It is clear that one cannot translate with a level A1 or 2, but seriously, I woudln't be alarmed if I saw someone list his levels in language that way. It gives me more of a point of reference.


 

ressel
Local time: 04:25
English to French
TOPIC STARTER
thanks Jun 27, 2011

Thanks everyone for you answers! It's really useful
I will volunteer first and after I get enough experience I may consider to work as a freelancer. I'm not ready yet, but I don't give up
I might try to work for C2, it's not impossible in my opinion. I read somewhere you need at least C1 and C2 prefered to be able to translate.


 

Lindsay Spratt  Identity Verified
Spain
Local time: 04:25
Member (2011)
Portuguese to English
+ ...
IOL DipTrans exam Jun 27, 2011

Hi Ressel,

I agree with the other posters that if you are serious about getting into translation you should get a qualifcation. The option that I chose was the Institue of Linguists Diploma in Translation. They hold exams once a year in January and you can take the exams in English to French. It's a good diploma to have but will not take 3 years to complete like a degree. Here is the site:

See more
Hi Ressel,

I agree with the other posters that if you are serious about getting into translation you should get a qualifcation. The option that I chose was the Institue of Linguists Diploma in Translation. They hold exams once a year in January and you can take the exams in English to French. It's a good diploma to have but will not take 3 years to complete like a degree. Here is the site:

http://www.iol.org.uk/qualifications/exams_diptrans.asp

You would have to study for this yourself and taking a study course is a good idea too. I did one with Suzanne James.

I hope you will look into the exam! You might not be ready to take it next January but it might be useful in the future!

Good luck!
Lindsay.
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Post removed: This post was hidden by a moderator or staff member for the following reason: User's request - http://www.proz.com/ticket/265676

Sheila Wilson  Identity Verified
Spain
Local time: 03:25
Member (2007)
English
+ ...
Master in translation, perhaps? Jun 27, 2011

Hello,

You don't say what qualification you are studying for, but if it's a "licence" i.e. Bachelor-level degree, then you could do a Master in translation studies afterwards - this would only be two years.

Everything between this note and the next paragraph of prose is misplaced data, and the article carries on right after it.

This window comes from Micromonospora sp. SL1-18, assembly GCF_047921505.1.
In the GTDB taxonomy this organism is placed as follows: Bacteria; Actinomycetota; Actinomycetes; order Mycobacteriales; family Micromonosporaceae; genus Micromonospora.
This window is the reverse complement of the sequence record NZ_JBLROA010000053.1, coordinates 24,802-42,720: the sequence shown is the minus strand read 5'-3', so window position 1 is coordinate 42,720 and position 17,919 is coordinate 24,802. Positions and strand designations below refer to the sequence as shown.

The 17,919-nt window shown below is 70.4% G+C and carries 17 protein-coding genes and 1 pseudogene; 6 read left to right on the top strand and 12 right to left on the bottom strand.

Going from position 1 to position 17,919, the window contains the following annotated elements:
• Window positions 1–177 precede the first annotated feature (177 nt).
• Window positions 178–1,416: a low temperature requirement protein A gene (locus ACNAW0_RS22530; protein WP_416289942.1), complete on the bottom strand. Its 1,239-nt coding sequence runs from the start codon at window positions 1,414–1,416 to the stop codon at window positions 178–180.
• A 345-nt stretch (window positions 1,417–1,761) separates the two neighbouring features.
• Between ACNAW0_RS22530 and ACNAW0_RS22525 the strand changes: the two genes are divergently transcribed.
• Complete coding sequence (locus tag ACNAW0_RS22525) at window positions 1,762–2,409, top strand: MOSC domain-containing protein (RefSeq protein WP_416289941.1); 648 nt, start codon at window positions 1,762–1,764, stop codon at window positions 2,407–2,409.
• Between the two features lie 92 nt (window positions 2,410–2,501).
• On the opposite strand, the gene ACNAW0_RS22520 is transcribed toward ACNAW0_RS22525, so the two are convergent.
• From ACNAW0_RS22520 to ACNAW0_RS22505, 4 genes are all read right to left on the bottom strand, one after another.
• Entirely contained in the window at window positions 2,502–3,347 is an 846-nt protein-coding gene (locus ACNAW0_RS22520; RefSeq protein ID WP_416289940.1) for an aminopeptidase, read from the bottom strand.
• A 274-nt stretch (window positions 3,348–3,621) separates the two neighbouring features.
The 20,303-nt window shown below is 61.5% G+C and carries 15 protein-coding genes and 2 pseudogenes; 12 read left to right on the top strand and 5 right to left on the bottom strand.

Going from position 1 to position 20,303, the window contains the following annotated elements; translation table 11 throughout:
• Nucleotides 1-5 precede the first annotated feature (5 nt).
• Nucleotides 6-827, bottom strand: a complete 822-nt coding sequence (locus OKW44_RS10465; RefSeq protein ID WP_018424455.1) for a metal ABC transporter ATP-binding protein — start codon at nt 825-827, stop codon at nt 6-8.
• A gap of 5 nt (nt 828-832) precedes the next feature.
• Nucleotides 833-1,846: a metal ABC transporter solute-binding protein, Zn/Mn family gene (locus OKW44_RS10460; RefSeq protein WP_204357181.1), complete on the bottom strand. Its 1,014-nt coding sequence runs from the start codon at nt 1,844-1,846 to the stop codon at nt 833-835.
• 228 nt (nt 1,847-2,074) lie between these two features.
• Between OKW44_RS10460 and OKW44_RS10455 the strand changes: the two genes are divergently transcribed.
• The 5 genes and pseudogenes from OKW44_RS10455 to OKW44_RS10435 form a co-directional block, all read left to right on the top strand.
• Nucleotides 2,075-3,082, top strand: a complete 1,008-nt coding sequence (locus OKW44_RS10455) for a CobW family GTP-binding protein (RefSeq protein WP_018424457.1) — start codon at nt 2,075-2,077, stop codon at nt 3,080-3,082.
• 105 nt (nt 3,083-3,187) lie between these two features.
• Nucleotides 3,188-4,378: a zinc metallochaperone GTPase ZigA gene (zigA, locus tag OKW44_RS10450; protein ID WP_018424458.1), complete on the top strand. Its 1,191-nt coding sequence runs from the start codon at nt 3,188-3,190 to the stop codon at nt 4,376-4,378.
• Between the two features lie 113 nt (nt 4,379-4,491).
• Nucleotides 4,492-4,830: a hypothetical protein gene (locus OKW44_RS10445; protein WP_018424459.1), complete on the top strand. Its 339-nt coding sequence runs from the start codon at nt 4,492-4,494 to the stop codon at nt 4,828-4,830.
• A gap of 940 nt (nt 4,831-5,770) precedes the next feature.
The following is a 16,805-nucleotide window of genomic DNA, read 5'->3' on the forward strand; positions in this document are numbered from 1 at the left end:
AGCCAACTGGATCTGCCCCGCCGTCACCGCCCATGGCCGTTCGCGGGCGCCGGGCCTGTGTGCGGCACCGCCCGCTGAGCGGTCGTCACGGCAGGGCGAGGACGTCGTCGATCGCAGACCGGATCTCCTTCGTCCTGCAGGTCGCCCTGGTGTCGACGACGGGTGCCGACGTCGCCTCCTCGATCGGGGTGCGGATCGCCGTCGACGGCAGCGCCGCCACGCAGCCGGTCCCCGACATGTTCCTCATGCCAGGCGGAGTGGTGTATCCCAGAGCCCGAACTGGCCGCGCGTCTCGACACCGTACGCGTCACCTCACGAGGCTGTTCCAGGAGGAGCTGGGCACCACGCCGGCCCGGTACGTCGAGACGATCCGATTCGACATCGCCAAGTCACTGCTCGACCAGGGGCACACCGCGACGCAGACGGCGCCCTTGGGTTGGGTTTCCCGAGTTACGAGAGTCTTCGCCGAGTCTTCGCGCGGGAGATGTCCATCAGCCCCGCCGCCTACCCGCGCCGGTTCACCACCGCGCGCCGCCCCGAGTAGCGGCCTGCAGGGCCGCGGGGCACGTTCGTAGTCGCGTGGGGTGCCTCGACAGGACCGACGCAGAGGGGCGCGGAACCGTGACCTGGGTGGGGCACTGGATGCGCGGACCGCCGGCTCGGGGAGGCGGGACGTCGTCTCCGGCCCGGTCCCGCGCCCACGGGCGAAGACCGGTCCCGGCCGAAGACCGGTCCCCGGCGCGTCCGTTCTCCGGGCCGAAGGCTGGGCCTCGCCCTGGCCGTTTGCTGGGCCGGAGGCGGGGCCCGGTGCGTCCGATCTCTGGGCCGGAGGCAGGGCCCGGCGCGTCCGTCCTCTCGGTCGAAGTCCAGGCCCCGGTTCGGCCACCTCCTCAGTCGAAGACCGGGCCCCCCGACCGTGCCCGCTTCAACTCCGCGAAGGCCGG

We keep having this discussion about the need for qualifications and I would say that people who have an awful lot of other things to offer don't necessarily need much in the way of translation-specific qualifications, although a basic study of the techniques is a "m
... See more
Hello,

You don't say what qualification you are studying for, but if it's a "licence" i.e. Bachelor-level degree, then you could do a Master in translation studies afterwards - this would only be two years.

We keep having this discussion about the need for qualifications and I would say that people who have an awful lot of other things to offer don't necessarily need much in the way of translation-specific qualifications, although a basic study of the techniques is a "must". But we're talking there of people who have already had a career in the area they are now specialising in (doctor, lawyer etc), have a very good level of comprehension in their source language(s), a proven writing ability in their native or target language and enough general life experience to be able to market their services and deal with running a small company.

If you're just starting out, you don't have much to offer, as you say. So, you need qualifications or you need to embark on a different career (in your case that would logically be in art), then come back to translating later.

You clearly already have adequate skills in written English, though it wouldn't harm you to keep studying general English, especially the comprehension skills. But what about the jargon of art etc in English? Perhaps studying art in English would be worthwhile? Also, you will be translating texts that were written with the English-speaking world in mind, so some knowledge of the culture and way of life would be useful, and that means spending some time abroad, using the language with native speakers.

Carrying on with Swedish would make you a big fish in a small pond and you might find rates higher in that pair. If you were to join ProZ.com as a paying member and specialize in art, then you would immediately be in the top 16 in the directory (you can simulate your ranking using the "my directory ranking" option here: http://www.proz.com/jobs/?sp_mode=about&pg=my_ranking ). I don't know how much work is on offer, but it could come to you!

Keep battling! It's worth it if it really is your dream job.

Sheila